As some of you already know, I received a $1084.40 GPU overage charge from Media Temple last week. Quite an adventure this turned out to be… one that I was fortunate enough to walk away from scot-free.
This whole incident really showed me how lucky I am to have great friends. Not only were they empathetic, some were ready to offer donations, while a few went above and beyond. For your benefit, I’d like to share my story with you.
I could be so lucky…
When I first tweeted about my $1084 Media Temple bill, I kept things formal by reporting only the facts. Since I wasn’t sure what exactly happened, I needed to make sure I could keep all options for recourse open. Part of me believed that I could work a reasonable deal with Media Temple to lower or remove the charge.
Then came along a stranger named @DavidAndGoliath who caught wind of my sob story and made a shocking offer to pay off my entire Media Temple bill. His stipulation: To merely sign on with his FusedNetwork.com web host for at least a year, and write a review of the service. As a founder of FusedNetwork, David McKendrick said to give an honest review, even if it meant saying that his service was garbage.
Off the bat, this wasn’t your everyday web host provider. Confident, generous and above all, responsive, I’d switch in a jiffy if it weren’t for my friend @Lucian who offered to help resolve my issue with Media Temple. As an established web designer and information architect, Lucian wrote an email to persuade Media Temple to work with me on this.
After a few email exchanges, I received a call on Monday from Media Temple’s VP of Customer Service, Andrew Won. First, he calmly explained where the root of the problem was, which I understood as a technical oversight on my part (I’ll explain in a while). We talked about how this problem could have been prevented, and he entertained the possibility of an option to have a user’s hosting service temporarily shut down when severe overages occur, thereby alerting the user without severe penalties. Finally, he went on to say that they were going to grant me a one-time exception by washing away the charge over this time period. Huzzah!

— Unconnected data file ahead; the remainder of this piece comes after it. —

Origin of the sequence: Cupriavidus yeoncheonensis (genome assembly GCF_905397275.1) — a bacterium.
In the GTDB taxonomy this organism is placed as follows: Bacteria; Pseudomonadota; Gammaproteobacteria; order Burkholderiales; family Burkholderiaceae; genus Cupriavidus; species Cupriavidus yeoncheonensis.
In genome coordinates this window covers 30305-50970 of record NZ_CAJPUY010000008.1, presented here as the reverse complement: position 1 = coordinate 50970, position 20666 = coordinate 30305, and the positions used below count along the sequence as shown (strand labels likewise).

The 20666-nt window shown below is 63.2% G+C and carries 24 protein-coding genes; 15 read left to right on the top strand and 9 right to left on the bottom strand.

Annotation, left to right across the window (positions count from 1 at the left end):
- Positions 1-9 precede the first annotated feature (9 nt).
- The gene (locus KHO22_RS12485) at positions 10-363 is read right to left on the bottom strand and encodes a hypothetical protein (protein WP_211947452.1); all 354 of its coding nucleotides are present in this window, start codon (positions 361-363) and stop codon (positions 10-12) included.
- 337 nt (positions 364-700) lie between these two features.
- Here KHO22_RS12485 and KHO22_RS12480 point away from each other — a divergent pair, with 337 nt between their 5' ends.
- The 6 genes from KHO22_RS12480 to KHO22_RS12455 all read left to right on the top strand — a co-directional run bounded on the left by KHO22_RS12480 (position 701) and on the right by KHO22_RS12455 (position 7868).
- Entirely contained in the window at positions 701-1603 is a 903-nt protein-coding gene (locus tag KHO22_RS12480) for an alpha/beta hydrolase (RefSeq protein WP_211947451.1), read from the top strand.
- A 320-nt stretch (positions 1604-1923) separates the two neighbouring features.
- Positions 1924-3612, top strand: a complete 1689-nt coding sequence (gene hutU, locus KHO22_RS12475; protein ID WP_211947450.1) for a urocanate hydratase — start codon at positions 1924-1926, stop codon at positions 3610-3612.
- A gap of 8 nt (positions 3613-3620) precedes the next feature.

What actually went wrong (i.e. the nitty-gritty)
It started with the typical email alert about GPU overages on my web hosting account. I’ve gotten these emails before, but since I had recently upgraded to a higher tier server, I thought it was a residual issue. Nevertheless I went in to take a look, noticed nothing outstanding, then went back to my daily routine. Unfortunately for me, something went really wrong after I last checked my GPU Usage Report, as seen below:
For the longest time, I’ve been wrestling with the problem of this blog taking up too much server resources. Being such a complicated outfit, the problem could have been with my customized old K2 template, any of the WordPress plugins, or some other script I had deployed.
After consulting with the Media Temple administrators, they helped me isolate the problem to a few WordPress plugins. The main culprit was the “Permalink Redirect” WP plugin which I had installed to redirect any weird variables in URLs to proper pages on my site.
Perhaps the Permalink-Redirect plugin was badly configured, but whatever it was, it started hitting the server for pages that didn’t exist, generating redirects and looping on itself. We quickly took it off, together with other high GPU consuming plugins such as flickr-rss, jquery-lightbox-balupton-edition, and vipers-video-quicktags. These last three plugins were inactive to begin with, which made me realize how it’s better to delete inactive plugins than to leave them lying around (Update 6/10: See WP plugin dev Lester Chan’s comment on how this is “subjective”).
From here on, I have to learn how to read Media Temple’s GPU Usage Reports carefully. I know that a blog overhaul is long overdue, but I’ll have to get to it when I’ve more time. Meantime, if you ever receive a warning email or a massive bill like me, keep in touch with your web hosting company to work out a resolution, especially if it’s your first time encountering such a problem. If nothing can be done, reach out to friends via twitter, email and so on, but don’t get too emotional about it. Help could be just around the corner.
UPDATE (11th Dec 2009): Looks like Lucian has saved another blogger, Sparklette, from digital extinction!